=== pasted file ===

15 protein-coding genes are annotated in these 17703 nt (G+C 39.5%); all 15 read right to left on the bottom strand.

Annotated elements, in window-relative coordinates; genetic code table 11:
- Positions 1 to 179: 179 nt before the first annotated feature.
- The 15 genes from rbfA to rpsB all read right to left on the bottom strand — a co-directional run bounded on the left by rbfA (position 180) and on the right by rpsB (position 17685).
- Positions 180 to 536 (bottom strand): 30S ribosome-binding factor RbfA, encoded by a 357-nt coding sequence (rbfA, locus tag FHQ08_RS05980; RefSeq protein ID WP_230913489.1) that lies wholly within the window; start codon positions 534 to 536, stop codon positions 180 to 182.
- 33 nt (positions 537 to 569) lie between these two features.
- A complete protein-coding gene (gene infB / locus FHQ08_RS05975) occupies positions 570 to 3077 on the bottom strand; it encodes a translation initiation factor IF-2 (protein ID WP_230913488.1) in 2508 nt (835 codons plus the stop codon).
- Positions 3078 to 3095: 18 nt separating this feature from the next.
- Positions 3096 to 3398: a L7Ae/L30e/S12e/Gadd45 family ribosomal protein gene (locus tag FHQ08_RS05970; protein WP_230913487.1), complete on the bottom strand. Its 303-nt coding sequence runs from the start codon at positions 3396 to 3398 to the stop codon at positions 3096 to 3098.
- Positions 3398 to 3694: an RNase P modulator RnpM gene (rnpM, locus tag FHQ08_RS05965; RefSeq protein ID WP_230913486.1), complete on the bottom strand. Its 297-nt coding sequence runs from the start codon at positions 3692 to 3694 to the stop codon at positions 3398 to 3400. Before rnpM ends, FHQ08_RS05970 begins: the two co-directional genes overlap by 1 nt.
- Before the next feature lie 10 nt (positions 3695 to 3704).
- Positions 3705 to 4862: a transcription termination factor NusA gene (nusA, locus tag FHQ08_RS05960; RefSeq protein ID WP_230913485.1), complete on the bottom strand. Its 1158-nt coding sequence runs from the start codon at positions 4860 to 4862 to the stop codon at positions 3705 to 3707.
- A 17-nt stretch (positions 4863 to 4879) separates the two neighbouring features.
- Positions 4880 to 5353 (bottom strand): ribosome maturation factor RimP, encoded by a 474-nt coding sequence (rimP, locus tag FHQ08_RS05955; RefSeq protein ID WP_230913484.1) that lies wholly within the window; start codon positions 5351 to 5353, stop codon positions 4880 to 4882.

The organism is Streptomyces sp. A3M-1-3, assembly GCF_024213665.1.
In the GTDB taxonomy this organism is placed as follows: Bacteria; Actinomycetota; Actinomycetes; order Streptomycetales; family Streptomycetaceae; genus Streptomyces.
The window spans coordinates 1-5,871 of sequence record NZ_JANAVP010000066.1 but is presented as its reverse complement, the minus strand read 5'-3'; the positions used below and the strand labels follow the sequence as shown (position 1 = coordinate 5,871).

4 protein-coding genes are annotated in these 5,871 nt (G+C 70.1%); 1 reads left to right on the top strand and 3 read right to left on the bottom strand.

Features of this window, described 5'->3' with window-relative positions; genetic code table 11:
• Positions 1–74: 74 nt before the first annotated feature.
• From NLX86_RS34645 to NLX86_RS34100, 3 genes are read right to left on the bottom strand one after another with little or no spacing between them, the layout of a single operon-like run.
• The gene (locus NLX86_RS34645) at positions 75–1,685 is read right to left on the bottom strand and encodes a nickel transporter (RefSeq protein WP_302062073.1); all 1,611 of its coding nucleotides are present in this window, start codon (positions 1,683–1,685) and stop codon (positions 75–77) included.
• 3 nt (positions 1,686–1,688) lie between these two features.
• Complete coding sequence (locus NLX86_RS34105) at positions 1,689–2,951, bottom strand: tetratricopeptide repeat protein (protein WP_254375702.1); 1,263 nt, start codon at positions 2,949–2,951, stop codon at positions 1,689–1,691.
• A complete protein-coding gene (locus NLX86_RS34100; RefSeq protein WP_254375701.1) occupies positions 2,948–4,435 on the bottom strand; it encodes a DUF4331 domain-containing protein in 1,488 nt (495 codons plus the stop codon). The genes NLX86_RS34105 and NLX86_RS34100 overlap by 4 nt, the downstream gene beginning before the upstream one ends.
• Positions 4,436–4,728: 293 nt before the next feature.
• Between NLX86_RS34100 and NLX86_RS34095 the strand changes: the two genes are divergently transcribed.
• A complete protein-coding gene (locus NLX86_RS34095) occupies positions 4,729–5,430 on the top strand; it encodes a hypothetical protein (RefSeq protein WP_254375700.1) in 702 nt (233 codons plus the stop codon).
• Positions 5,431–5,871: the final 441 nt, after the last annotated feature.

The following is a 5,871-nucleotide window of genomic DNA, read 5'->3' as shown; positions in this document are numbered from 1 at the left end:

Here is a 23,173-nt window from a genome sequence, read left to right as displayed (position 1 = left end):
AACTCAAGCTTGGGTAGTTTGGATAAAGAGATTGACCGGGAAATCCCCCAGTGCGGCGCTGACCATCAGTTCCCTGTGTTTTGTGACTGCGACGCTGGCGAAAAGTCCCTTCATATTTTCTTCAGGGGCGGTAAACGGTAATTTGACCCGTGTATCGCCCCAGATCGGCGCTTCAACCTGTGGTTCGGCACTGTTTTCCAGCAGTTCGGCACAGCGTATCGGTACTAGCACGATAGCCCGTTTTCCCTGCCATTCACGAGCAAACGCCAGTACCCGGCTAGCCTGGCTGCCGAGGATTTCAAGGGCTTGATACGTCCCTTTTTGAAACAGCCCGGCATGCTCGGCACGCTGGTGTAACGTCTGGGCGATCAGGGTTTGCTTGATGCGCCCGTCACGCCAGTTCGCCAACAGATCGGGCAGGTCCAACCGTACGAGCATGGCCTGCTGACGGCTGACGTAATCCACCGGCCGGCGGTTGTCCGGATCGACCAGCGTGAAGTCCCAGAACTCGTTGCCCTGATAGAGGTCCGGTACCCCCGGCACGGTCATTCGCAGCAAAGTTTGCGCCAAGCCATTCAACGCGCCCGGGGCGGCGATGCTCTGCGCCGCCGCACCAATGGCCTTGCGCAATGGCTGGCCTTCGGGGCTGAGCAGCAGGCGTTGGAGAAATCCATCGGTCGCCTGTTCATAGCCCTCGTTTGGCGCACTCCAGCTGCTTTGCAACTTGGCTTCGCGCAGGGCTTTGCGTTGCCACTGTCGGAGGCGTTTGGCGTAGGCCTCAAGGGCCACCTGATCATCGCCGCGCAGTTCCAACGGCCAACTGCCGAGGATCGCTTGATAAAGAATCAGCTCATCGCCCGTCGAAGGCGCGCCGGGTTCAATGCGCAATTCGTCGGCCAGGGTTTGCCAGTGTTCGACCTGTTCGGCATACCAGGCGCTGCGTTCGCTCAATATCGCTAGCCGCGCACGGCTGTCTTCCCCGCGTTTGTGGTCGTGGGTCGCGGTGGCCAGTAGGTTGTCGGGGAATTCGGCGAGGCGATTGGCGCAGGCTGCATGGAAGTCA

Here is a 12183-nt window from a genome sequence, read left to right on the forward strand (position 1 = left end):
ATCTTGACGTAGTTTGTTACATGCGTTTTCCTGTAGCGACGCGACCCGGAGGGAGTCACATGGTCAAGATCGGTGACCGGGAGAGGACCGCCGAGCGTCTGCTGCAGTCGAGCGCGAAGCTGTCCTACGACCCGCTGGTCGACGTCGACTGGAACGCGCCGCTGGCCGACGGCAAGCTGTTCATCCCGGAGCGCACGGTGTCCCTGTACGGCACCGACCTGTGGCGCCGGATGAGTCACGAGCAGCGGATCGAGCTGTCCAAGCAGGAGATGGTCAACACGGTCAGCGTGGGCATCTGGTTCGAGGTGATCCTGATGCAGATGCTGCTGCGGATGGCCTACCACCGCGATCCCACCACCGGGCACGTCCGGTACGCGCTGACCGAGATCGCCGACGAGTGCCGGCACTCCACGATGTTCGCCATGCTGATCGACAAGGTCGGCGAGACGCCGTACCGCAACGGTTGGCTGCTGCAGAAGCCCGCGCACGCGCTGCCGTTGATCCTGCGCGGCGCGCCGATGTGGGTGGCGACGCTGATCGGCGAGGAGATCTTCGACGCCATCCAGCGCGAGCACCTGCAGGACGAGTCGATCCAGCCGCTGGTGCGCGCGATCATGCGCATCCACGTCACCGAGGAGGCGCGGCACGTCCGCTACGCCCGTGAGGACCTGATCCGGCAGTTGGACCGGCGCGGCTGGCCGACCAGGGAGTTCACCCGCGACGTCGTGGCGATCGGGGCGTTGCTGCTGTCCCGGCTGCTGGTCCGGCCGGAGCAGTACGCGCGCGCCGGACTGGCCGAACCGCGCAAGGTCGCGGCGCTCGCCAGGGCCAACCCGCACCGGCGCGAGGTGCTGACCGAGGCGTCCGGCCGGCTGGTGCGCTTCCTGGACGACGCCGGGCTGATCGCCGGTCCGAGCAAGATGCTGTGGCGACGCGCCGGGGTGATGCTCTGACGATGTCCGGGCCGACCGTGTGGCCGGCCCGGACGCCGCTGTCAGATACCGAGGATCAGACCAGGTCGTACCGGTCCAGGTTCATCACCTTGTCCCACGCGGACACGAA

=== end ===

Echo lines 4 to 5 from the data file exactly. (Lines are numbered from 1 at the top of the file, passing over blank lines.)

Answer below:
- The 15 genes from rbfA to rpsB all read right to left on the bottom strand — a co-directional run bounded on the left by rbfA (position 180) and on the right by rpsB (position 17685).
- Positions 180 to 536 (bottom strand): 30S ribosome-binding factor RbfA, encoded by a 357-nt coding sequence (rbfA, locus tag FHQ08_RS05980; RefSeq protein ID WP_230913489.1) that lies wholly within the window; start codon positions 534 to 536, stop codon positions 180 to 182.